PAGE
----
DCI Teaches in schools across the nation

Dialysis Clinic, Inc., (DCI) has created a three part program, called CKD Education Alliance, that provides awareness of chronic kidney disease and prevention strategies, treatment options for kidney failure, and career opportunities in the renal (kidney) field. Twenty five DCI clinics have signed up to teach this program in local high schools and colleges across the nation.


“We want high school and college students to understand the personal risk factors for chronic kidney disease and what they can do to keep themselves healthy. Our objective is to share with them that the dialysis industry provides a variety of lifesaving therapies to people who have kidney failure. If these students desire to work in the medical field, our goal is to let them to know that dialysis centers are an option,” states Jessica Emler, DCI Public Information Coordinator.


DCI clinical staff approaches local high schools and colleges and asks permission to teach for approximately two hours on two separate days. The classes are interactive and utilize videos, PowerPoint presentations, skits, and games to emphasize learning. The first class is an introduction to the risk factors for chronic kidney disease. High blood pressure and diabetes are discussed along with healthy lifestyle choices that may slow or prevent kidney disease. On the second visit, the staff discusses treatment options for kidney failure. They also discuss various roles that staff plays in providing care to the patient.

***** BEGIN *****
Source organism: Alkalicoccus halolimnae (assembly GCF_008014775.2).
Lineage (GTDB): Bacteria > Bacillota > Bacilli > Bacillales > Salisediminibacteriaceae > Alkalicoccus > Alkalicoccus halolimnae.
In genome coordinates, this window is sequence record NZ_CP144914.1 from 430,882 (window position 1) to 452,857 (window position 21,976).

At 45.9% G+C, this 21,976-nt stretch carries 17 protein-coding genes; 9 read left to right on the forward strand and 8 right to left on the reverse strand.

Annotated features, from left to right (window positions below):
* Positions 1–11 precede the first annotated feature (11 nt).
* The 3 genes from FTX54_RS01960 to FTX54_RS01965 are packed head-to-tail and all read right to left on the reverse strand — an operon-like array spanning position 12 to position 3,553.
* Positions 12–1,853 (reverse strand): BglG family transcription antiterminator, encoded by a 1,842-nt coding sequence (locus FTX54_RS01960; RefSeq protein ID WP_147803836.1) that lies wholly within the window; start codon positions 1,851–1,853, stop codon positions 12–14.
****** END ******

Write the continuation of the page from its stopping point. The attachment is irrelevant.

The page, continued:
“The two days of class with the Health Science students at Crest High School in Shelby, North Carolina went great! Students were engaged and asked lots of questions. Many had family with diabetes and high blood pressure and had great interest. I have already been invited back to talk to the Allied Health science students next semester,” says Kay Wright, Nurse Educator at DCI Shelby.


According to JoEllen Ford, Dietitian at DCI Shreveport, “The colleges are excited to have us come in and teach about Chronic Kidney Disease. They appreciate our professional perspective and look to us as the experts when it comes to talking about the kidney.”


Students are offered a chance to write a 500 word essay, “What I Didn’t Know about Kidney Disease” showcasing their newfound knowledge and competing against their classmates for a chance to win a $250 check for educational expenses.


The ‘education’ is completed on a third day at the Open House where students and the community are invited back to the DCI dialysis unit to witness a mock treatment, tour the facility, sample renal (kidney) friendly foods, and visit with more dialysis professionals.


“I think that this program is a good way to get knowledge of kidney disease out to the public. It [CKD] is a relatively unknown problem. We need more awareness. You are blind to it unless someone puts it in front of you,” says Carolyn Bruce, Certified Clinical Hemodialysis Technician at DCI Albany, NY.